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The Relationship between Creativity, Innovation and Entrepreneurship: INNOVATION

The Relationship between Creativity, Innovation and Entrepreneurship: INNOVATION

Dr. David Price | Washburn University


In the last edition of TK Business Magazine, I discussed creativity and its relationship with innovation and entrepreneurship, and the differences between these concepts. However, creativity is just the beginning. Creativity is the fuel to ignite new ideas and new ways of thinking. But the real question is whether these new ideas matter to customers. This is where creative ideas can transform into a true innovation.


In a McKinsey survey of hundreds of CEOs, innovation was rated among the top five areas that will increase in importance in the next five years. Finding employees who embrace creativity and innovation was also one of the top five challenges, suggesting it is a quality that has been deficient in the workforce. A survey from PwC Global found that 84 percent of executives say innovation is extremely important to their company’s growth strategy, but only 6 percent are happy with their innovation performance. The United States has long been considered the world leader in innovation, yet we have seen a reduction in this global dominance. For the first time in 2010, 51 percent of all U.S. patents were awarded to non-U.S. companies.


Examples of creativity surround us, whether a new product idea or an artists’ new masterpiece. Many of these pursuits may be creative and different, but if they are not useful to people (particularly potential customers), then they cannot be considered truly innovative. True innovation is the conversion of ideas from the creative process into a benefit.

There also remains a distinction between innovation and invention. While “invention” is often the result of a creative process, it is no guarantee of usefulness and certainly profitability. The US patent office is littered with creative and imaginative output that has never made it to market or had any significant return on investment (research suggests that only 2 percent of all patents realize profits).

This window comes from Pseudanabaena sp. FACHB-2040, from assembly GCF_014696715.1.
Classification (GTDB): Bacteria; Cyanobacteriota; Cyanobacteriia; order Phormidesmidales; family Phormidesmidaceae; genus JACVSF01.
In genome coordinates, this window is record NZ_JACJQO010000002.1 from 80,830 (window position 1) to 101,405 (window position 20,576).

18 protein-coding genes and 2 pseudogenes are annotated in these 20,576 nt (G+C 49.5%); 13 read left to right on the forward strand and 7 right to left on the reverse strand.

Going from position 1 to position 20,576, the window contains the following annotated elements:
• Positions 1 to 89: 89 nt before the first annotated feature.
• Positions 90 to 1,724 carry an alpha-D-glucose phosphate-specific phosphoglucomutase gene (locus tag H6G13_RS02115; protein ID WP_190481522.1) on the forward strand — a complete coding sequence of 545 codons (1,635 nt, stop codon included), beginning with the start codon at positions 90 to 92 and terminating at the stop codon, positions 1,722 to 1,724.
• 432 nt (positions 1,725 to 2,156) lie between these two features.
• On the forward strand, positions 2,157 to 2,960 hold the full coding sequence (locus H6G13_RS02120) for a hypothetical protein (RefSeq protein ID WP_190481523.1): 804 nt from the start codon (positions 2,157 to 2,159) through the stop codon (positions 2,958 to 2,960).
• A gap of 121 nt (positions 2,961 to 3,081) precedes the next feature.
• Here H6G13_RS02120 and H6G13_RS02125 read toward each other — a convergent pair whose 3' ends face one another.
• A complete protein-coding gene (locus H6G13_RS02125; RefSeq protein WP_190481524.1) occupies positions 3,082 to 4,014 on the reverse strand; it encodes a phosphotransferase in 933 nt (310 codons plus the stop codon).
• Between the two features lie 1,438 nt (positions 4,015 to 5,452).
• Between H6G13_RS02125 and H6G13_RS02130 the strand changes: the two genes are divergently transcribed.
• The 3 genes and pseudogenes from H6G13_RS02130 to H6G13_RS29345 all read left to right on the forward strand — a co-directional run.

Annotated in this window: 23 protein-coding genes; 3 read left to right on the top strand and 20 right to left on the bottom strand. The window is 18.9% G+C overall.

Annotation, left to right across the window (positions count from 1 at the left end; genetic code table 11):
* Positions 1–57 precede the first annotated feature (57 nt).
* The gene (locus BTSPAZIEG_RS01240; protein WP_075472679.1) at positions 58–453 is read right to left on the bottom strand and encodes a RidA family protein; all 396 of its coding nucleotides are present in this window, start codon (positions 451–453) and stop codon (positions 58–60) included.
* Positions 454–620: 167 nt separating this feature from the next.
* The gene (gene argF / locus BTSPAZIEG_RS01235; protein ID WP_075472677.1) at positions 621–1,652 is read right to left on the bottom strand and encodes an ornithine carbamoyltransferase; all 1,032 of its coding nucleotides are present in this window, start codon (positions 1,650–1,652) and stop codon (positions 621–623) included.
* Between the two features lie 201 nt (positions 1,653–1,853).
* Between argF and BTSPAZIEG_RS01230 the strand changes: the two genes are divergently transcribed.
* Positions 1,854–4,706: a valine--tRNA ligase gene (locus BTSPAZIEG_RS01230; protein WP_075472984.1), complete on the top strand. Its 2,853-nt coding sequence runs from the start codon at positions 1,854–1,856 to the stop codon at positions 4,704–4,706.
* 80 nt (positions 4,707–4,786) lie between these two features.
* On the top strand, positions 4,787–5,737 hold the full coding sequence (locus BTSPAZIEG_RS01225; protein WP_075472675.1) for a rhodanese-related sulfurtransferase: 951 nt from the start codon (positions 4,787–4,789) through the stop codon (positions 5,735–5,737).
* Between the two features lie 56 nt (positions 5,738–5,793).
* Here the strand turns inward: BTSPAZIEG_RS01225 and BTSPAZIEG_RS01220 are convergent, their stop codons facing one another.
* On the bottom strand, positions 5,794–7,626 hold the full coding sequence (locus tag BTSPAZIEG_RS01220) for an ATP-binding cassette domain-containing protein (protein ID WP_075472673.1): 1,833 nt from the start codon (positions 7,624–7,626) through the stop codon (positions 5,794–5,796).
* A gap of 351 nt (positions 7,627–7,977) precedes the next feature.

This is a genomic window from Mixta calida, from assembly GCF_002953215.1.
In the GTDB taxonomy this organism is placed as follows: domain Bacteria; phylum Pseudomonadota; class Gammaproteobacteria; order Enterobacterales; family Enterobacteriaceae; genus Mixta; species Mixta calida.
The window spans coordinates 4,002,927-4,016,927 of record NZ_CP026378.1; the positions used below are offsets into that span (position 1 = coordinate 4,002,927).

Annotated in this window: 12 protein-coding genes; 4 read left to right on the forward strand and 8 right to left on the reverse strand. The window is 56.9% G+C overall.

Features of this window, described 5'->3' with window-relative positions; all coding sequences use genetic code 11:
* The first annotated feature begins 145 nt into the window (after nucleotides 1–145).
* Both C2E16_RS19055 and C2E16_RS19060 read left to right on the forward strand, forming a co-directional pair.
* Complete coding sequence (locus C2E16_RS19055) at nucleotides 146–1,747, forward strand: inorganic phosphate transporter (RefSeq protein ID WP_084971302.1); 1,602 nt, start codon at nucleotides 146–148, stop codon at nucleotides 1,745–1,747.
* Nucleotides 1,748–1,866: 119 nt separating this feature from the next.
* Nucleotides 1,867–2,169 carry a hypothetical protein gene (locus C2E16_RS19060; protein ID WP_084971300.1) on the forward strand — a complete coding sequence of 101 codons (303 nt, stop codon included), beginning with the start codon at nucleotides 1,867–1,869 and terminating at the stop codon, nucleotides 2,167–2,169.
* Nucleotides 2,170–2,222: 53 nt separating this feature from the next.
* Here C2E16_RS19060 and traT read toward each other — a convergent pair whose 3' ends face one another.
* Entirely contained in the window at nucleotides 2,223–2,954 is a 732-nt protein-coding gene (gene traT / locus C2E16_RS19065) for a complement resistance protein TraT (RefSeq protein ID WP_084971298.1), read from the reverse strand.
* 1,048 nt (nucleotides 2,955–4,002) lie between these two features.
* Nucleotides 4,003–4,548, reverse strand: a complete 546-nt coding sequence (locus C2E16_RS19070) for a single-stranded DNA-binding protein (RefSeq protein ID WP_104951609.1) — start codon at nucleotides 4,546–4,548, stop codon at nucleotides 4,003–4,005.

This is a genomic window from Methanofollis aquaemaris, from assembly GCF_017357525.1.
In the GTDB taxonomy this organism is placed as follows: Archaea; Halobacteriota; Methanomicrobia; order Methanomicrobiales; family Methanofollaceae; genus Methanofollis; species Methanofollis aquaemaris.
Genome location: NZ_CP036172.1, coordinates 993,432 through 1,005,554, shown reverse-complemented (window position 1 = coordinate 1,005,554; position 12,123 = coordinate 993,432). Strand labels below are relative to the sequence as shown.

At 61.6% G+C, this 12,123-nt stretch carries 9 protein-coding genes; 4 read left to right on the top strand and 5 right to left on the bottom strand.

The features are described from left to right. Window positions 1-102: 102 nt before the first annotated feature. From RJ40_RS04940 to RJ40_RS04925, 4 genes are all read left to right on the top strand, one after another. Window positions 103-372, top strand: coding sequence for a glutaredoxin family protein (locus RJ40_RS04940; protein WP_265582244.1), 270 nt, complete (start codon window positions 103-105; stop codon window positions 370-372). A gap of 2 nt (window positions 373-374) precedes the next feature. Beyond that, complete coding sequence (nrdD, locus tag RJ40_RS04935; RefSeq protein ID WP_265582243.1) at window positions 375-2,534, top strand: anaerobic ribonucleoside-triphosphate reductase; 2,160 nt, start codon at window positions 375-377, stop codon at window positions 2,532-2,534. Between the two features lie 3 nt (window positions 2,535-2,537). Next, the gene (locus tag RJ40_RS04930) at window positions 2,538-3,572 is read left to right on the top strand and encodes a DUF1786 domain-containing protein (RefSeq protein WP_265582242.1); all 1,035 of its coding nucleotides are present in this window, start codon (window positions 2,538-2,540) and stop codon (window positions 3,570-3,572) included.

Therefore, an invention still needs to have benefit. A man named Gary Kildall built the first personal computer operating system, the CP/M, in the late 1970s. However, Bill Gates and his expert business acumen took an imitation with additional features, DOS, into the standard operating system for the IBM PC and later for 90 percent of all PCs. Kildall was the inventor, Gates the innovator. While inventions start with a creative process, the innovator turns the result into a product, service, or process that proposes a benefit and has impact for others.


Innovation can happen in a big way. Most of us have heard of the great ideas and the famous people behind them (e.g. Steve Jobs and the iPhone). But there are also other types of innovations that can have an impact for firms, and these categories help us approach innovation from the perspective of our own unique businesses. [See inset 1.]


The lesson here is that we don’t have to invent something that is totally new; we need to see things in new ways, with different uses, or create new combinations. However, this process is not always easy or cheap, as innovation can require time and resources.


The first step in innovation is developing many ideas through the creative process. Ideas can be a well-developed invention or simply “hunches” formed from observation or experience. In either case, these must be filtered into more promising forms of business ideas. It is important to note that most of our ideas will never come to fruition. Some well-known research by Stevens and Burley found that for every 3000 raw ideas gathered by firms, on average only two are eventually launched and only one of those is successful. So we should try to understand early on which ideas have a better chance of succeeding than others.

We can eliminate bad ideas by evaluating them based on two criteria: impact and feasibility. Impact will allow you to ask questions such as will this potential new idea have the effect on my business I am looking for? Is that impact profit? Is it simply to keep up with competition and maintain market share? If the answer to any of your questions is no, then you should look to the next idea before committing resources to its research and development. Second, each idea should be judged on its feasibility. While you may believe you have developed a fantastic idea that customers will love, if you don’t have the resources to develop it (time, money, knowledge, skill), then it probably is not worth the effort to move forward as the costs will outweigh the returns.



Traps that can impede the development of real innovations.



TK Business Magazine: Summer 2017

TK Business Magazine: Summer 2017